The most heat tolerant hyperthermophile known is Strain 121, which can happily live in temperatures up to 121 °C, hence the name. They live at hydrothermal vents, but hyperthermophiles can also be found in places such as hot springs.
Of course this wouldn’t be an Arctic plog without exploring cold regions too. However, the creatures in cold places are often a lot bigger than other extremophiles. Creatures like musk oxen, polar bears and penguins live in some of the earth’s coldest conditions at the poles, often averaging -40°C (-40oF). Being big is an advantage in cold places, as it means you can have thick fur and fat layers for insulation, as well as having a smaller area to volume ratio meaning that there’s a smaller amount of body surface to lose heat from compared to your overall size. There are some behavioural adaptations too, to help with survival, like penguins huddling together to share body heat and polar bears hibernating through the harshest coldest parts of winter.
Not all cold weather extremophiles (called cryophiles) are big though. The Antarctic midge is 2-6 mm small, and survives by burrowing into the snow. It can’t actually survive in temperatures below -15oC (5oF, rookie…), but it is actually warmer in the snow than the surrounding air so they can survive there quite happily.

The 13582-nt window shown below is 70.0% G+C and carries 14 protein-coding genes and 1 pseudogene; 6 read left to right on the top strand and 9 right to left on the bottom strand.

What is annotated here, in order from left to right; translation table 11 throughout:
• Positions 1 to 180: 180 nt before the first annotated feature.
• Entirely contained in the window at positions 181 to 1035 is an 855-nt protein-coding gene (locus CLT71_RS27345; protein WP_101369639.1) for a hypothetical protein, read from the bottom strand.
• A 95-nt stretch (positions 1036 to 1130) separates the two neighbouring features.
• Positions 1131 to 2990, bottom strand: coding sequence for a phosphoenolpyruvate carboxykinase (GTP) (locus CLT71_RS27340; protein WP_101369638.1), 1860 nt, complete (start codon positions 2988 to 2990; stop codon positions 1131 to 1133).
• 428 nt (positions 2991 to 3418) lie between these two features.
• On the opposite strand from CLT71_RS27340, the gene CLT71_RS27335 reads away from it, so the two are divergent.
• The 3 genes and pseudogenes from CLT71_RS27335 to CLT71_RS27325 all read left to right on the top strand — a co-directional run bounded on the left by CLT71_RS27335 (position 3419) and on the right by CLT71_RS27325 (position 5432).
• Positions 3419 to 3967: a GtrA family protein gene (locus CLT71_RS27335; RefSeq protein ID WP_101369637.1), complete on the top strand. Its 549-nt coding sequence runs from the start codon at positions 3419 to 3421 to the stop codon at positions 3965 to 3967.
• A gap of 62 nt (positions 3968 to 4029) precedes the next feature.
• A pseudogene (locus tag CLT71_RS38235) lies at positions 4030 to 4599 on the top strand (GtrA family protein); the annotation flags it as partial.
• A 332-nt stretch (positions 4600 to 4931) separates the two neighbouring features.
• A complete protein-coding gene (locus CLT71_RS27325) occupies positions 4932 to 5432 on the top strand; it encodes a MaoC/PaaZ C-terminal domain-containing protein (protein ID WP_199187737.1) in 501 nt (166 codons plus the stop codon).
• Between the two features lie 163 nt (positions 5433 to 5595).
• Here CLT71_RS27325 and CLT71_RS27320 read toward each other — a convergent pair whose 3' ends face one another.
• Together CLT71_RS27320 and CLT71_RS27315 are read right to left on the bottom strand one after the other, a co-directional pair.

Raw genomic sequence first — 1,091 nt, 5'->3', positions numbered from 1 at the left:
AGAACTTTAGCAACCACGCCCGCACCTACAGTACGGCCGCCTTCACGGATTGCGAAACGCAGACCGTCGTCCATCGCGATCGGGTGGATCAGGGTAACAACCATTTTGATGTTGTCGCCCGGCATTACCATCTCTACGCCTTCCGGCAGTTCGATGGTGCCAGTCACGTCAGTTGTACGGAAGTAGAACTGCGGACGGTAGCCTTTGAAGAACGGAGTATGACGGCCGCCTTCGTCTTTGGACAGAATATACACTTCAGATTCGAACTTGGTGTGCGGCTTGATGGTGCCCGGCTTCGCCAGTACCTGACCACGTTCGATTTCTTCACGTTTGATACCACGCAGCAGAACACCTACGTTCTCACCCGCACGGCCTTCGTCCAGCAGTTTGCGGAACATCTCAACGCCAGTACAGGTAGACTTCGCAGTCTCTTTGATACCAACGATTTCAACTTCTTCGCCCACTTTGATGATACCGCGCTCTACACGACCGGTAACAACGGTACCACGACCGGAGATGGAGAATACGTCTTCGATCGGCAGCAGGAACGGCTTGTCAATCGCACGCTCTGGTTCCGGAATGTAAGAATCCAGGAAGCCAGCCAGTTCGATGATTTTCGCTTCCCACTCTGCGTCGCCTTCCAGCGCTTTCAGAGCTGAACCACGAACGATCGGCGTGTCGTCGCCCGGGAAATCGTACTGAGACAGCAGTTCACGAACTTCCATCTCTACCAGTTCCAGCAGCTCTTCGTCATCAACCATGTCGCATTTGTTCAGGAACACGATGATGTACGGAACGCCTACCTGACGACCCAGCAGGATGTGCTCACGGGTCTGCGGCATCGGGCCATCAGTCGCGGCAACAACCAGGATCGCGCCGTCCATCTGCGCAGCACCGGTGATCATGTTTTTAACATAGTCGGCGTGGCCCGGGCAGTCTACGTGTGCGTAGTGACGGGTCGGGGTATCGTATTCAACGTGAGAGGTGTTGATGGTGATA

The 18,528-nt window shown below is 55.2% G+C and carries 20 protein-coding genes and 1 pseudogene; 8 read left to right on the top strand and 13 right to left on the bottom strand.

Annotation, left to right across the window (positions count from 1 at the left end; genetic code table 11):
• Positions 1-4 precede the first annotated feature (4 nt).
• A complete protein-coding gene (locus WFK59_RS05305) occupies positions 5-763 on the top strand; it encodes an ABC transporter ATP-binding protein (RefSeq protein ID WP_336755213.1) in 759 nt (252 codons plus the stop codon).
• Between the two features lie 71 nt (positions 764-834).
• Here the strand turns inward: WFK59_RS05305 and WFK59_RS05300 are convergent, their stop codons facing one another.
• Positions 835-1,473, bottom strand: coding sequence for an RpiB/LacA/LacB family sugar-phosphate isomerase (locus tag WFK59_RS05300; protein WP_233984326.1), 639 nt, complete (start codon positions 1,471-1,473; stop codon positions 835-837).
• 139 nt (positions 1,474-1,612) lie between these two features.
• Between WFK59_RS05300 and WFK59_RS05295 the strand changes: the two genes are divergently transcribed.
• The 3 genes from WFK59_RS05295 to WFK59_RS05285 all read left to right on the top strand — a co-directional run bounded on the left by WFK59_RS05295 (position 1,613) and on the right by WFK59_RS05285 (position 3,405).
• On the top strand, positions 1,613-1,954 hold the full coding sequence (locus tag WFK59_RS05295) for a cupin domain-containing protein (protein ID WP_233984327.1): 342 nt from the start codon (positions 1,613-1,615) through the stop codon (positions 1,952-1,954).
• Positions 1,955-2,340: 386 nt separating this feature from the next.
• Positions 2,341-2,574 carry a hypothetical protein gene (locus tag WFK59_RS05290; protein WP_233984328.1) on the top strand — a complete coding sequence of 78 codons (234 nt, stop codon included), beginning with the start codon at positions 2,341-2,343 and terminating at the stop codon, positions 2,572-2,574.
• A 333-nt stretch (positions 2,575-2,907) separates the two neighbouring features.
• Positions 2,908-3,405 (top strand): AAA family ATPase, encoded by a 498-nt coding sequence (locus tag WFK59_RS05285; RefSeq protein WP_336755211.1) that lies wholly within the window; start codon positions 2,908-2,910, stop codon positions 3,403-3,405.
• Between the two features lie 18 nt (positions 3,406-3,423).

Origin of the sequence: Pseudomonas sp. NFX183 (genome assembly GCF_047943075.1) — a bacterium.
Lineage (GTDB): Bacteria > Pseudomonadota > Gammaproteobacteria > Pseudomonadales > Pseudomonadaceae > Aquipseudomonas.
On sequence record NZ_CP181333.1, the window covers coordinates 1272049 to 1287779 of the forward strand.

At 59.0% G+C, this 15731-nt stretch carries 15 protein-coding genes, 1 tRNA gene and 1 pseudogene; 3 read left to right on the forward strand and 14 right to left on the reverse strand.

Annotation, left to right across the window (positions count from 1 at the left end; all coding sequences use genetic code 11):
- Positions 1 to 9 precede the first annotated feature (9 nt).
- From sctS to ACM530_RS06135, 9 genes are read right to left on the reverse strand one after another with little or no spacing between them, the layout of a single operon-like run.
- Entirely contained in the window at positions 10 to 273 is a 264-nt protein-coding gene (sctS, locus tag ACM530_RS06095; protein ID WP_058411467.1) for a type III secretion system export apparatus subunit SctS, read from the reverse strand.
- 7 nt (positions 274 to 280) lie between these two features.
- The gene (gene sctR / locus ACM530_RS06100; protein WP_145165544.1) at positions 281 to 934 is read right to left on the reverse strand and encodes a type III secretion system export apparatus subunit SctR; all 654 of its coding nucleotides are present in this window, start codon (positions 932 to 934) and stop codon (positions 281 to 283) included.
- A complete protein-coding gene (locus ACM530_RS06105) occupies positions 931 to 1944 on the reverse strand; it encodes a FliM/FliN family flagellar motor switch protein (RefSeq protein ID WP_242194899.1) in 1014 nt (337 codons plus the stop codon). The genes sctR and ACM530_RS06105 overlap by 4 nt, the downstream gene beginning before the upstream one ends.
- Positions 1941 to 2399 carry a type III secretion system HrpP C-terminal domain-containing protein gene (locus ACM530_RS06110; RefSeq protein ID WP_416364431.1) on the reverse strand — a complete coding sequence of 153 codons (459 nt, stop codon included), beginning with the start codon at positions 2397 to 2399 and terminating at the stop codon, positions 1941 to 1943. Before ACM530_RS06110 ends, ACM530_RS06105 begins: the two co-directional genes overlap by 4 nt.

The inhospitable environment created by salt has been used for centuries to preserve foods like meat, making sure that the things that the moulds and bacteria that usually would make it go off can’t survive there. We need some salt in life, but at high levels and especially in water it can become deadly over time.
Nature likes balance, so for example if you pour some fresh water into some salt water, the fresh water won’t just clump together but will spread out as evenly as possible to dilute the salty water in a process known as osmosis or diffusion. This happens, though much slower, in bodies. We have a lot of fresh water in our bodies, so if we go into salty water, the fresh water in our cells starts to very slowly leave us, as it tries to evenly dilute the salty water around us. This is okay for a few hours swimming in the sea, but over long periods of time for small organisms it can cause so much moisture to seep out of their cells that they dry out and can’t survive. Also this is why you shouldn’t drink sea water because lots of that actually can kill you…
Halophiles, which can survive in the salt, deal with this by filling their cells with compounds that attract water, replenishing their losses. Halophiles include things like yeasts, certain fungi and bacteria, and they can be found in places like the Dead Sea and the Great Salt Lake (Utah), surviving levels of saltiness 9 times greater than that found in the sea. Halophiles can be used in the fermentation of salty things like soy sauce, salted cod and saukraut.